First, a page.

With its small-town character and welcoming expanse of ocean, Folly Beach is a popular destination for sun-lovers and surfers alike.
Unfortunately, it also attracts its fair share of sharks, but the chances of being bitten by one remain slim.
Although South Carolina ranks third in the country for the most shark attacks in the past ten years, the odds of getting attacked are around 1 in 738 million.
There are around 40 different species of shark found in the warm waters off the coast of Folly Island.
Like the notorious great white, some of these will be familiar to you, while you may never have even heard of others, such as the blacknose and finetooth sharks.
What Kind of Sharks are at Folly Beach?
The most common species of Folly Beach sharks include:
Named for its ability to leap from the water and perform spectacular airborne displays, the spinner shark is one of the most commonly seen in the Folly Beach area.
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With its small teeth and unwillingness to take on larger animals, bites from spinner sharks are infrequent and often superficial.
There are lots of fun videos of spinner sharks performing as they migrate along the Florida coastline, of which this is one of my favorites.
Sand Tiger Shark
With a mouthful of snaggled teeth, the sand tiger shark looks intimidating but is quite docile.
Also known as the ragged-tooth shark, they’re undoubtedly big enough to inflict some severe injury but too peaceable to bother.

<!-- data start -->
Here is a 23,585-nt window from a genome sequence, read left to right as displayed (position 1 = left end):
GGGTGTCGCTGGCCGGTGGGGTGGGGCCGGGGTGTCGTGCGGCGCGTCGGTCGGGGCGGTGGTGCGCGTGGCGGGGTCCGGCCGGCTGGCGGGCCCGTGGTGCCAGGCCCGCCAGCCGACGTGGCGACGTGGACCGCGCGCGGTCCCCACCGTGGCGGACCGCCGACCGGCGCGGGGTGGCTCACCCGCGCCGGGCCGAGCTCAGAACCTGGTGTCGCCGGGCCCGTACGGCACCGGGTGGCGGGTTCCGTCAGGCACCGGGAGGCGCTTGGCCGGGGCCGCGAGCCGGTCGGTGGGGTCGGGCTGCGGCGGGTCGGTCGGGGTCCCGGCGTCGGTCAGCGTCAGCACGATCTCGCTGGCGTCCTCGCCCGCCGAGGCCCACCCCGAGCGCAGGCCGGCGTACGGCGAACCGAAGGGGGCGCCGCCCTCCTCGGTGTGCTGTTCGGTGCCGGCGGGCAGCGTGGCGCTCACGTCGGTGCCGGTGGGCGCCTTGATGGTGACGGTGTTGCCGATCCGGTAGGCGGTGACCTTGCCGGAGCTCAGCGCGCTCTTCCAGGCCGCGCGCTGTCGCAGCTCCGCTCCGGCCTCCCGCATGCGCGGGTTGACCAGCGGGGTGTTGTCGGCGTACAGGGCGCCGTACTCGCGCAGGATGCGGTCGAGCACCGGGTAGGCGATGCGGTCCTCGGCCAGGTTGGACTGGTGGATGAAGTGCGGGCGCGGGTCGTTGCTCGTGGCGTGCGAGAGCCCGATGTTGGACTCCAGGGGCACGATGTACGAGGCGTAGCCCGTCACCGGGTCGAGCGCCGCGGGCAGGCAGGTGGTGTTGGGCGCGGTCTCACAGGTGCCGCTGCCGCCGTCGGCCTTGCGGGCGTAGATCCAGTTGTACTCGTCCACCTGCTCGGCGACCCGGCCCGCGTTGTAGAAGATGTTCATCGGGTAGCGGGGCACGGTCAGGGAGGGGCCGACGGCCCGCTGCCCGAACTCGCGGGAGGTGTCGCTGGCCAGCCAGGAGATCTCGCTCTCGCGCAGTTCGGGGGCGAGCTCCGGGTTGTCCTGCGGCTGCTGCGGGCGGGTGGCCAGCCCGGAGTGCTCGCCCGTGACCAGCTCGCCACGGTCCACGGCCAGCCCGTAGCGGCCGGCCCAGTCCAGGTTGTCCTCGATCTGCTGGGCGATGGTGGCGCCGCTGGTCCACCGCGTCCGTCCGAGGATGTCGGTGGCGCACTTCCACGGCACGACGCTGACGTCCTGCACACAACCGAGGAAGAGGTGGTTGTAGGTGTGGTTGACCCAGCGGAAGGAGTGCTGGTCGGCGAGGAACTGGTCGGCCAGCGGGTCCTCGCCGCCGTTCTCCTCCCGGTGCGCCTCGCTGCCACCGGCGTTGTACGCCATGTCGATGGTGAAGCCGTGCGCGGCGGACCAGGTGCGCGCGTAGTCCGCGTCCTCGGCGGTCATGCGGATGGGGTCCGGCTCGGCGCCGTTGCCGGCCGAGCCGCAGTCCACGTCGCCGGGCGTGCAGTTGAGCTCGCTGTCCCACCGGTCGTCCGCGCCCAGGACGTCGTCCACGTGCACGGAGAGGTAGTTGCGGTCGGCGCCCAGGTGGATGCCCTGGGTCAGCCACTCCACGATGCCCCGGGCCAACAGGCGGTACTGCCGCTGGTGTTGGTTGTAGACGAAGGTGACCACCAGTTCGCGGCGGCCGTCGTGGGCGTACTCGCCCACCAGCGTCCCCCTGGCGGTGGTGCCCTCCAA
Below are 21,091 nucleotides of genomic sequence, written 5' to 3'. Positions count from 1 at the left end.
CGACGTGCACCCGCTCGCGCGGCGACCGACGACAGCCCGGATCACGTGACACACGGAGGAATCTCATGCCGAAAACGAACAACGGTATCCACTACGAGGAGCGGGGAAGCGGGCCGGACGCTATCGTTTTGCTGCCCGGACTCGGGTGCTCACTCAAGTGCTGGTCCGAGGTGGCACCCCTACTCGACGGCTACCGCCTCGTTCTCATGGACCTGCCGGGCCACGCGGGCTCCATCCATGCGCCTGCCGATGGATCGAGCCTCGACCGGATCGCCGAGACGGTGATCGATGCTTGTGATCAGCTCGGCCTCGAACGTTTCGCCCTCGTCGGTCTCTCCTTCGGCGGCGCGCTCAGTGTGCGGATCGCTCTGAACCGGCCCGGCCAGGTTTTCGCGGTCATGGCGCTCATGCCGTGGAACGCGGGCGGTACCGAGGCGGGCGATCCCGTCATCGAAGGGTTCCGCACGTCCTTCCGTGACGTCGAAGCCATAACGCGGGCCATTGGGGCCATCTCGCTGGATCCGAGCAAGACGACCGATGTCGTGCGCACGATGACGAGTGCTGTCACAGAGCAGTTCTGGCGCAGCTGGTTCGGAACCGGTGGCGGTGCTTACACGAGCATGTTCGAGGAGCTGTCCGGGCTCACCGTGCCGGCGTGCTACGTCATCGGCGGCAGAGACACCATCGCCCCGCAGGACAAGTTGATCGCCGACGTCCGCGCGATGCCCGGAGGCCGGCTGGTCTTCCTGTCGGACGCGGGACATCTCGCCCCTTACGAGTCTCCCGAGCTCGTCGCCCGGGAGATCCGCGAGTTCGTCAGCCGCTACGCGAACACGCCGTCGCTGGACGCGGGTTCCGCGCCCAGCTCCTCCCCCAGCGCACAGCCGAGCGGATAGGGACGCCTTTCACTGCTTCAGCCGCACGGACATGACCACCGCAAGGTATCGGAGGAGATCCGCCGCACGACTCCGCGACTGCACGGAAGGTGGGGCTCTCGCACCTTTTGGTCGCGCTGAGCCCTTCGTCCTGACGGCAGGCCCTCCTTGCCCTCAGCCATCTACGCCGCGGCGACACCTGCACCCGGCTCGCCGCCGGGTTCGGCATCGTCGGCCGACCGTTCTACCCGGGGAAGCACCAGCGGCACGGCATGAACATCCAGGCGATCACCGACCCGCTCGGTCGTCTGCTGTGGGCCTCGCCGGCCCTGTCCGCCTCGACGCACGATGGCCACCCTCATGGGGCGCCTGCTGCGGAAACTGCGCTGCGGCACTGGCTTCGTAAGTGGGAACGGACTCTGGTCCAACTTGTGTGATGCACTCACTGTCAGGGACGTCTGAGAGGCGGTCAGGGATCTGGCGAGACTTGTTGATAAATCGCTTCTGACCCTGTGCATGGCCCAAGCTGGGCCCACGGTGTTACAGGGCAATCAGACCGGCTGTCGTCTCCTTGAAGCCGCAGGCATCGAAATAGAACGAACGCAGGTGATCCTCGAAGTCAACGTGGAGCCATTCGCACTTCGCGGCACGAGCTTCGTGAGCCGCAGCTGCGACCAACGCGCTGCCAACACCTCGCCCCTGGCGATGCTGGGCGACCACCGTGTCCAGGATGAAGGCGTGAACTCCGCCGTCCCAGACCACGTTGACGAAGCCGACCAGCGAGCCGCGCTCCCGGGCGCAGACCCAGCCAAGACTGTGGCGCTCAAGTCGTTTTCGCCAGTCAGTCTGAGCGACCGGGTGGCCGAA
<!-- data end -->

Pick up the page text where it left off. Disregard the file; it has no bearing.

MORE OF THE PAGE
Sand tiger sharks gulp in mouthfuls of air to improve their buoyancy. This enables them to hang motionless in the water as they hunt for small fish and crustaceans.
As a result, they are regularly found in shallow water close to shore but are rarely seen as they stay close to the ocean floor.
These sharks are one of the few to hunt during the day, but as they tend to avoid beaches, they pose little threat to swimmers.
Like the great whites, they tend to leave the area when the water temperatures rise above 60°F, heading north to cooler climes.
It’s one of the most abundant large shark species found in the Atlantic Ocean but, like the sandbar, tends to stay close to the ocean floor, where it feeds on small fish, mollusks and crustaceans.
Large and aggressive, the bull shark is one of the world’s most dangerous. It is frequently used to test the efficacy of shark repellants and deterrents, like the Sharkbanz.
Created by Nathan Garrison, who saw his friend bitten by a shark while surfing off the Folly Beach pier, Sharkbanz is designed to “stop a 2,500-pound shark in its tracks.”
Since being bitten by a shark off Folly Beach in 2017, Holly Pope Dyar says she’ll always wear a shark repellent band but admits “that shark feeling” will never disappear.
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If you see a fin in the surf, it’s a blacktip. Growing to between four and five feet long, these sharks are, according to local South Carolina fisherman Chip Michalove, “the peskiest and most abundant.”
They move into the area when other species leave, enjoying the warmer waters of the summer months.